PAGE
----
– While the Mexican government sends police to protect illegal border crossers against criminals, rogue Mexican soldiers protecting drug smugglers have threatened U.S. Border Patrol agents, and even engaged in shootouts, as reported in the Washington Times in January 2006. Rep. Tom Tancredo says the activities of these renegade Mexican troops in support of drug traffickers amount to a “war” along the U.S.-Mexico border, and he has urged President Bush to deploy troops there.

– Meanwhile, sheriffs from Hudspeth County, Texas testified before the House Homeland Security Subcommittee on Investigations this month at a hearing titled “Armed and Dangerous: Confronting the Problem of Border Incursions.” They spoke of a dramatic increase in alien and drug smuggling. “The U.S./Mexico border is the weakest link and our national security is only as good as our weakest link,” said one sheriff. “Our border is under siege.” We need to understand that whether the Mexican government is behind the border incursions or is merely unable (or unwilling) to stop them, it ultimately doesn’t matter. As I said at the beginning, the Mexican war on America is supported by all segments of the Mexican society, even, apparently, the criminals. The situation is thus analogous to Muslim razzias or raids—irregular attacks short of outright invasion—used to soften a target country in anticipation of full scale military conquest. The outlaws and smugglers and the renegade soldiers may not be official agents of the Mexican government, yet they are serving its purposes by sowing mayhem along our southern border and demoralizing our population.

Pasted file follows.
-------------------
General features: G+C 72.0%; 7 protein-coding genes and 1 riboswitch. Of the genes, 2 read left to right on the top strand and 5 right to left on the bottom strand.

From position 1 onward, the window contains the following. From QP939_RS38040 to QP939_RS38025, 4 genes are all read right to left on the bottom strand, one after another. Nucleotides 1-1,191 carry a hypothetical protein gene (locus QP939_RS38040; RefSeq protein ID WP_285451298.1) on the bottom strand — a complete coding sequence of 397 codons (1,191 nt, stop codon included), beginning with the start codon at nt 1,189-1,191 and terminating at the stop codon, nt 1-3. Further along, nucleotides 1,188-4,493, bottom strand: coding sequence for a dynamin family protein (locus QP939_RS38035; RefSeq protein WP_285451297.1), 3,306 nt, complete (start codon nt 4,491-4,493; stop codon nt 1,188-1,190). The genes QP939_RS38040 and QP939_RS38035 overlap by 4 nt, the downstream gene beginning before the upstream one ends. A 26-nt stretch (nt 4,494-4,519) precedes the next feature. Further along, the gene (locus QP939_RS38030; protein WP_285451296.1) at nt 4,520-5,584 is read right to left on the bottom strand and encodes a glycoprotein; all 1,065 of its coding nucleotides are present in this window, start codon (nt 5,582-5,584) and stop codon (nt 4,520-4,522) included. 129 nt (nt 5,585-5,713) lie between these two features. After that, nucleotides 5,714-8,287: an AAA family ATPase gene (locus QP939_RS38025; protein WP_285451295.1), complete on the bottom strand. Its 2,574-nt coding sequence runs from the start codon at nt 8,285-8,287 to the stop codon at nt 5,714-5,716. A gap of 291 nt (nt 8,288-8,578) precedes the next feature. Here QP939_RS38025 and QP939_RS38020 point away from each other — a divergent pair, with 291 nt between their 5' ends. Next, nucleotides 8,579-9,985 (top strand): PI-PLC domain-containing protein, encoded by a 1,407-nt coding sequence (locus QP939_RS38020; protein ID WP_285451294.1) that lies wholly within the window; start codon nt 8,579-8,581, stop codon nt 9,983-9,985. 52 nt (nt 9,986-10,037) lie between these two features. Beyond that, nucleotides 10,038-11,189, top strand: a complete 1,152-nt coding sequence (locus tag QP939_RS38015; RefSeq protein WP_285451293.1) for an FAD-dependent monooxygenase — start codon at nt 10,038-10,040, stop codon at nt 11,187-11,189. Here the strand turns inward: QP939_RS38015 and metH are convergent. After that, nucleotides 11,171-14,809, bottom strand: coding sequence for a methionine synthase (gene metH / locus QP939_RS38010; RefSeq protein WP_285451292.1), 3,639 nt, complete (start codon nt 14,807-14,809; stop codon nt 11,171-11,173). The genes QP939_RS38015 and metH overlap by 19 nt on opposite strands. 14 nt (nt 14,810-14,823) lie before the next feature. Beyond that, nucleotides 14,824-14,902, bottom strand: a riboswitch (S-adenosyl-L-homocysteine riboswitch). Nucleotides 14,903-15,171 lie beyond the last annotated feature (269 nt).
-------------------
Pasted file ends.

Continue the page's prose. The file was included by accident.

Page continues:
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Lawrence Auster is the author of Erasing America: The Politics of the Borderless Nation. He offers a traditionalist conservative perspective at his weblog, View from the Right.